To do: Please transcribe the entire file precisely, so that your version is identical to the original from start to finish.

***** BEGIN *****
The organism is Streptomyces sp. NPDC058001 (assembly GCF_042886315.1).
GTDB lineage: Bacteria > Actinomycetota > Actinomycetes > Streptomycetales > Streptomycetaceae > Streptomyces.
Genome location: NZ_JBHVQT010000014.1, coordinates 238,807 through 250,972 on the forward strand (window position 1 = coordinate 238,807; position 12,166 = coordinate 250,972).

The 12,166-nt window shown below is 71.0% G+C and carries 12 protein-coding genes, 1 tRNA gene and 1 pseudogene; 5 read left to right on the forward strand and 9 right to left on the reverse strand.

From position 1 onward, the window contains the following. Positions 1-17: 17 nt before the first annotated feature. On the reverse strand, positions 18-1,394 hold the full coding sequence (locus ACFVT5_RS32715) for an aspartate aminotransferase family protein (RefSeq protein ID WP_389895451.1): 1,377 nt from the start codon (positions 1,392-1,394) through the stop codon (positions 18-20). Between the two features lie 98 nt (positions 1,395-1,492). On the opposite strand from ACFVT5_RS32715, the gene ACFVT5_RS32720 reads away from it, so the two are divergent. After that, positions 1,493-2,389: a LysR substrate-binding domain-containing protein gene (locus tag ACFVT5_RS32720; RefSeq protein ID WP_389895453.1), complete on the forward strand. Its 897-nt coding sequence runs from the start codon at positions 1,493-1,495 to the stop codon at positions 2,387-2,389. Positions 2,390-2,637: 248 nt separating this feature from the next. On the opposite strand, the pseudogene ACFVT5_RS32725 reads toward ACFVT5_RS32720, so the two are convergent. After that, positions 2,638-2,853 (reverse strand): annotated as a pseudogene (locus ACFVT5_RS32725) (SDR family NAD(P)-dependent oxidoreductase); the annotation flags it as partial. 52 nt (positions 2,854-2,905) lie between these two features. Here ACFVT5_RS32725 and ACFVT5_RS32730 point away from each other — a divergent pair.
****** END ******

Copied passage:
The organism is Streptomyces sp. NPDC058001 (assembly GCF_042886315.1).
GTDB lineage: Bacteria > Actinomycetota > Actinomycetes > Streptomycetales > Streptomycetaceae > Streptomyces.
Genome location: NZ_JBHVQT010000014.1, coordinates 238,807 through 250,972 on the forward strand (window position 1 = coordinate 238,807; position 12,166 = coordinate 250,972).

The 12,166-nt window shown below is 71.0% G+C and carries 12 protein-coding genes, 1 tRNA gene and 1 pseudogene; 5 read left to right on the forward strand and 9 right to left on the reverse strand.

From position 1 onward, the window contains the following. Positions 1-17: 17 nt before the first annotated feature. On the reverse strand, positions 18-1,394 hold the full coding sequence (locus ACFVT5_RS32715) for an aspartate aminotransferase family protein (RefSeq protein ID WP_389895451.1): 1,377 nt from the start codon (positions 1,392-1,394) through the stop codon (positions 18-20). Between the two features lie 98 nt (positions 1,395-1,492). On the opposite strand from ACFVT5_RS32715, the gene ACFVT5_RS32720 reads away from it, so the two are divergent. After that, positions 1,493-2,389: a LysR substrate-binding domain-containing protein gene (locus tag ACFVT5_RS32720; RefSeq protein ID WP_389895453.1), complete on the forward strand. Its 897-nt coding sequence runs from the start codon at positions 1,493-1,495 to the stop codon at positions 2,387-2,389. Positions 2,390-2,637: 248 nt separating this feature from the next. On the opposite strand, the pseudogene ACFVT5_RS32725 reads toward ACFVT5_RS32720, so the two are convergent. After that, positions 2,638-2,853 (reverse strand): annotated as a pseudogene (locus ACFVT5_RS32725) (SDR family NAD(P)-dependent oxidoreductase); the annotation flags it as partial. 52 nt (positions 2,854-2,905) lie between these two features. Here ACFVT5_RS32725 and ACFVT5_RS32730 point away from each other — a divergent pair.